Saudi Aramco recently released Khurais: Against All Odds, the book I wrote for the company. Initial reaction has been rewarding – emails to the company from readers express appreciation for the true life stories that set the book apart from other corporate publications. The book is unique because it tells the dramatic efforts and sacrifices needed to complete the largest oil production expansion in history. To capture what happened over the life of the project, from 2005 to its 2009 start-up, was a unique opportunity for which I’m grateful.
A Writer’s Perfect Storm
For me, it was the perfect storm: the chance to write not a technical manual, not a corporate fluff piece, but a dramatic narrative of the seemingly impossible. With my background in oil and gas, engineering and construction project management, and a just completed novel, I thought I was on my way into quiet retirement. Instead, I found myself pulling on years of writing and editing experience, video production, interview skills, story development, reporting, travel, international perspectives, human frailties, and the will to succeed.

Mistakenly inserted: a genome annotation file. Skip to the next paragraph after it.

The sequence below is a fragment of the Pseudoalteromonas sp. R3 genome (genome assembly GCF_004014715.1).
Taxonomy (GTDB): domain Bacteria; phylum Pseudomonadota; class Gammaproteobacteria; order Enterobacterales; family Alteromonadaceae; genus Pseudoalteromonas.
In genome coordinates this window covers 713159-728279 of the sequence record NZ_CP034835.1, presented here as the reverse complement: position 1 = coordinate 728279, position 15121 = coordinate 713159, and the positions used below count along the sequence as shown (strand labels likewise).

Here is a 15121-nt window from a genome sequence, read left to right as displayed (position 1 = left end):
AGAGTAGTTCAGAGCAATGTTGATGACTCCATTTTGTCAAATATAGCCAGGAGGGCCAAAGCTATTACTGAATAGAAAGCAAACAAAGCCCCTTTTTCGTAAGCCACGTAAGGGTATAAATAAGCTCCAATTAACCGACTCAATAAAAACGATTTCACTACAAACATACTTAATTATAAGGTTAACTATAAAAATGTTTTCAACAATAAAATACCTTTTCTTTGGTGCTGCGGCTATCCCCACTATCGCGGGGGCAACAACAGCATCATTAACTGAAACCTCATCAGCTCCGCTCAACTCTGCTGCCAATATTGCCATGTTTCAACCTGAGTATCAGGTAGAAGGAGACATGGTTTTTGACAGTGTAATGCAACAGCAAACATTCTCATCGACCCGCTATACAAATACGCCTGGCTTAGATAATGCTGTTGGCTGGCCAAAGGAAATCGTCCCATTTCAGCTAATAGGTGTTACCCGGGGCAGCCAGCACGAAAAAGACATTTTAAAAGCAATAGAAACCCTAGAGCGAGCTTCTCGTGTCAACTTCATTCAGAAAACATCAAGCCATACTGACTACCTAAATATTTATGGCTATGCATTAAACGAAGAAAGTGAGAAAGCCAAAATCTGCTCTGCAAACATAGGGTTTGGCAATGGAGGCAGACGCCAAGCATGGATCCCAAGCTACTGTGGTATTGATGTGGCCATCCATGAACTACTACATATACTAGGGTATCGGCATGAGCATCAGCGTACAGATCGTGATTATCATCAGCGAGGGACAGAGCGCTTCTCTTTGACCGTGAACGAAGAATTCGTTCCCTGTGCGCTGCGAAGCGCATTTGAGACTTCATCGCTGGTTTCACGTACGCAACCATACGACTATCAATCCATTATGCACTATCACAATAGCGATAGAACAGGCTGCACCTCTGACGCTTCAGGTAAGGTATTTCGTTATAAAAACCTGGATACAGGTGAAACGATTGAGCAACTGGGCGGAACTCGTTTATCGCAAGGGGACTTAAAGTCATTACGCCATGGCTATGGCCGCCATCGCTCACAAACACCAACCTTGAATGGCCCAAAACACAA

Thrust into a mysterious kingdom that requires an invitation to enter, I arrived in Saudi Arabia in early April 2009. The Khurais field lies about 200 kilometers inland from the Arabian Gulf, which puts it roughly in the middle of the Arabian Desert. Jet lag was difficult to shake after the 30-hour trip from the U.S., but there was no time to waste. My first interviews were conducted the morning after I arrived with top executives in Dhahran. Corporate policies disallowed video equipment in the executive offices, so I relied on notes, tough questions and the art of digging to get to the heart of the story from those at the crux of the project’s beginnings. Later that afternoon, I dozed on and off in the front seat of a company car as I was driven on a three-hour, nonstop trip to the Khurais site itself.